May 6, 2001
I ask this question because I am a little unsure about the incubation time for inital 'sero-conversion' symptoms. There seems to be some variation between answers given by various members of the forums.
I stayed up until five in the morning last Friday and Saturday nights, studying.
On Sunday I went out with some friends for much of the day, during which it rained and we all got wet.
We went to a bar on Sunday evening and I left quite drunk. Later that evening I did something immeasurably stupid I had never, ever done before and paid a prostitute to give me oral sex. I used a condom she supplied.
I felt really bad about it and asked her to stop after a few minutes, without ejaculation and left to walk to a nearby train station.
I did my trousers up but kept the condom on until I got to the station toilets, where I removed it and flushed it away. As I removed it I noticed a thread of pre-cum connected to the rim of the condom. It may have been yellowish but I cannot be sure as the condom was also yellow.
When I got home about two hours later I felt dirty and ill and I showered. After I showered I was very worried I might have caught something and looked up STD's, particularly HIV. I stayed up until about 2.30 am.
On Monday, I spent most of the day working, and I also spent a lot of time looking up HIV. I did not eat until dinner except I had a small snack around 4pm. I felt really tired when I got in, and had little appetite, and I could only eat some chips about 6pm.
I went to bed about 7pm, and slept through until 11am Tuesday. When I woke up Tuesday I was really anxious and trembling, and had a temperature just under 100 C.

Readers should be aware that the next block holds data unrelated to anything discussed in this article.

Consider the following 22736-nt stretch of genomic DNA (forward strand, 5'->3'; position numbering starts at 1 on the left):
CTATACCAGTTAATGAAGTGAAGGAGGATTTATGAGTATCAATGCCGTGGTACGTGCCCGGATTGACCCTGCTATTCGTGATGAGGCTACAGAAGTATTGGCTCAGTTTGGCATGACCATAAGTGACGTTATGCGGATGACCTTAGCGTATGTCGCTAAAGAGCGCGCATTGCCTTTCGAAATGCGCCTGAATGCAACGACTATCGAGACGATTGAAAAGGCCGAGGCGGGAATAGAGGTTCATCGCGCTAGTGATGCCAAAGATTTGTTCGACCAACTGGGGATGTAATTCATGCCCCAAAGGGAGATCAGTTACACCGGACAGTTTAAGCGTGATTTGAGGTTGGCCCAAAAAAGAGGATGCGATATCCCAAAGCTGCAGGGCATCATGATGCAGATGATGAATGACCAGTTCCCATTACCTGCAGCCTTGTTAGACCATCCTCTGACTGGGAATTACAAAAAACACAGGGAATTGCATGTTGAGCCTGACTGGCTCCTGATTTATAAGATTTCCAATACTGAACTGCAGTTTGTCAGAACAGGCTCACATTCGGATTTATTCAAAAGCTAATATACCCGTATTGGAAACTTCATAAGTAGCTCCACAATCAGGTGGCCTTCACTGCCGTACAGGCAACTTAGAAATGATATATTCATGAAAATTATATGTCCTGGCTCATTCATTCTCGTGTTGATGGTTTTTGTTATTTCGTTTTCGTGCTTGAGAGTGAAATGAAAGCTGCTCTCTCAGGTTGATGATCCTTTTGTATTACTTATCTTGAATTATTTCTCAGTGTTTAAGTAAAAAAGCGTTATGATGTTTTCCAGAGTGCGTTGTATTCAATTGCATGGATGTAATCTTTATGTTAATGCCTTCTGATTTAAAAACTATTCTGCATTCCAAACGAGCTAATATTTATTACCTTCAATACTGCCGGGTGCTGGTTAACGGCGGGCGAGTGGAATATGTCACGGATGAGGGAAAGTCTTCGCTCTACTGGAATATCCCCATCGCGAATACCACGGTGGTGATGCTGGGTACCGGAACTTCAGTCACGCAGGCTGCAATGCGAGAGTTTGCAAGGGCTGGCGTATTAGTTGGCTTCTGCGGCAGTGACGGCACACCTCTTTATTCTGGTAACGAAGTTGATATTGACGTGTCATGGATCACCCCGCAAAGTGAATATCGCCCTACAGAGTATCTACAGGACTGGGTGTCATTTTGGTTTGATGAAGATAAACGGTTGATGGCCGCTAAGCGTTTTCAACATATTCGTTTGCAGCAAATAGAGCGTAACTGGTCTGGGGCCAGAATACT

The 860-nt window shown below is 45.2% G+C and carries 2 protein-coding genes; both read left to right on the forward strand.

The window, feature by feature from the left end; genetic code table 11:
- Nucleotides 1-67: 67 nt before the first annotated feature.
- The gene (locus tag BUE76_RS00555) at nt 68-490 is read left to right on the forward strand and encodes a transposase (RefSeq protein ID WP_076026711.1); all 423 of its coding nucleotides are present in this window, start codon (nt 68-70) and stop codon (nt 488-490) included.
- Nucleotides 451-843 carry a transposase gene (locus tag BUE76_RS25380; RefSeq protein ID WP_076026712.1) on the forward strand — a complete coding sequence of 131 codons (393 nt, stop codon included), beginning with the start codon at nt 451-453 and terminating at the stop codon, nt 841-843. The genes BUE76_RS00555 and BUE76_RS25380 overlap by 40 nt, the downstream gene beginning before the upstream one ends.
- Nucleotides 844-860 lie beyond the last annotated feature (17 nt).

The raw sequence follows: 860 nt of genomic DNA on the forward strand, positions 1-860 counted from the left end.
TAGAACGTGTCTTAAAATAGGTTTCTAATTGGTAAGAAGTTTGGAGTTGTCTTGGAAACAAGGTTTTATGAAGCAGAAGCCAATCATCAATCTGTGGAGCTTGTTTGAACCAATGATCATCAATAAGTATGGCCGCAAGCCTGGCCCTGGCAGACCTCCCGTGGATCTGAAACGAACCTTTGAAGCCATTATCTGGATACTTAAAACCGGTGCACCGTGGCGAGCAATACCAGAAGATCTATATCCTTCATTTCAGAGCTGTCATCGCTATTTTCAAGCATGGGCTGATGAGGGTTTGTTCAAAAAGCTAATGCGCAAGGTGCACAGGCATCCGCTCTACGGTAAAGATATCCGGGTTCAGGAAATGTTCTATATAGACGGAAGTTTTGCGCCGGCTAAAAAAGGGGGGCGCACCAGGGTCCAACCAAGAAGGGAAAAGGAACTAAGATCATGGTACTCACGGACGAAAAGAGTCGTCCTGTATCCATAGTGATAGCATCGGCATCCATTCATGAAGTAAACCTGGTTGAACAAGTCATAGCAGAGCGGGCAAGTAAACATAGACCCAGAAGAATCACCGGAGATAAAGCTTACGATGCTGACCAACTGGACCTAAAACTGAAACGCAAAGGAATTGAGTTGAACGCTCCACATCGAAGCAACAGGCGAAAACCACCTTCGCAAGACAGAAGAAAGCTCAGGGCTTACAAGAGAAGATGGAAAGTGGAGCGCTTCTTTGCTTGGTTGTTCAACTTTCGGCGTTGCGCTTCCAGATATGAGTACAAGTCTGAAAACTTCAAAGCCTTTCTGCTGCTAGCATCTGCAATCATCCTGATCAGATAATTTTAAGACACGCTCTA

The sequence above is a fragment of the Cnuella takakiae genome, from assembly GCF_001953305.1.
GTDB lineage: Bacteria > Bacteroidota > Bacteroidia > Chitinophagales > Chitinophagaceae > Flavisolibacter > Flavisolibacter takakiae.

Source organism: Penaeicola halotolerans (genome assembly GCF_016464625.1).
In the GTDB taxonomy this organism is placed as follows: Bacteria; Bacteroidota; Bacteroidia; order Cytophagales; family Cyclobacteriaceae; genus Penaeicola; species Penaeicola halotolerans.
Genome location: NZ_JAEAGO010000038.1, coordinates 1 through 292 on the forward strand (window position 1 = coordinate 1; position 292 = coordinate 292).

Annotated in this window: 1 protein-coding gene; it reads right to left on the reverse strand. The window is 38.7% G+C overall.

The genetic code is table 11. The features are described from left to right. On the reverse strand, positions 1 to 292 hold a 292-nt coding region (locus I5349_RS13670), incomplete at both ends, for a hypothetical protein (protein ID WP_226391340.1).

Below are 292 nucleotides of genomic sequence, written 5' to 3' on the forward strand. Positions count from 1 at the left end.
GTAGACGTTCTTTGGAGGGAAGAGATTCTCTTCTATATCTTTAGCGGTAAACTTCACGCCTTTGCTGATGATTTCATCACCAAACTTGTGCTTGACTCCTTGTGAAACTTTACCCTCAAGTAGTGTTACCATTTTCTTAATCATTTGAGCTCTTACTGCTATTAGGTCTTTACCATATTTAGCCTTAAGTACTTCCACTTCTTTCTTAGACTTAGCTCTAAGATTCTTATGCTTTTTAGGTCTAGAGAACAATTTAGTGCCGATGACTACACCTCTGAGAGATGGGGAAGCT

I also had slight discomfort / sore throat and slightly swollen, painful glands and a really uncomfortable stiff neck with sore muscles.
It is now Sunday again, and I have had the symptoms described above and a temperature ranging from 99 - 100 C since then. My neck and face feel very hot, and I have a lot of flem / mucous in my mouth.
I am in my early twenties.
Is this likely to be Acute Syndrome, and am I likely to be infected with HIV?
| Response from Mr. Kull
It is highly unlikely that you are experiencing symptoms of acute retroviral syndrome. It is feasible that someone could experience symptoms related to acute retroviral syndrome at any point during the window period (within 3 months), but most people develop ARS symptoms 2-4 weeks after infection. Please refer to "Approximate Timeline of Testing and Symptoms of HIV/AIDS" (http://www.thebody.com/sowadsky/timeline.html) for more information.
In terms of your risk, there are no wel-documented cases of people getting infected by receiving oral sex from another person, especially if the person receiving oral sex is wearing a condom or dental dam! Saliva is not implicated as a fluid that transmits HIV, even though HIV can be deteceted in the saliva of some infected people. Please read through "Are there any reported cases of getting HIV through receiving oral sex?" (http://thebody.com/Forums/AIDS/SafeSex/Archive/TransmissionSexual/Q9022.qna). You can also read through the CDC fact sheet, "What you should know about oral sex" (http://www.thebody.com/cdc/oralsex.html).
It sounds like you are experiencing some shame, and consequently some anxiety, about the encounter you had with a prostitute. Your symptoms (loss of appetite, sleeplessness, sore/tense muscles, trembling) are probably more attributable to anxiety than HIV infection. If you continue to feel concerned about HIV infection and you are not improving, I would suggest that you talk with a medical doctor, therapist, or psychiatrist about your situation.
Get Email Notifications When This Forum Updates or Subscribe With RSS
This forum is designed for educational purposes only, and experts are not rendering medical, mental health, legal or other professional advice or services. If you have or suspect you may have a medical, mental health, legal or other problem that requires advice, consult your own caregiver, attorney or other qualified professional.
Experts appearing on this page are independent and are solely responsible for editing and fact-checking their material. Neither TheBody.com nor any advertiser is the publisher or speaker of posted visitors' questions or the experts' material.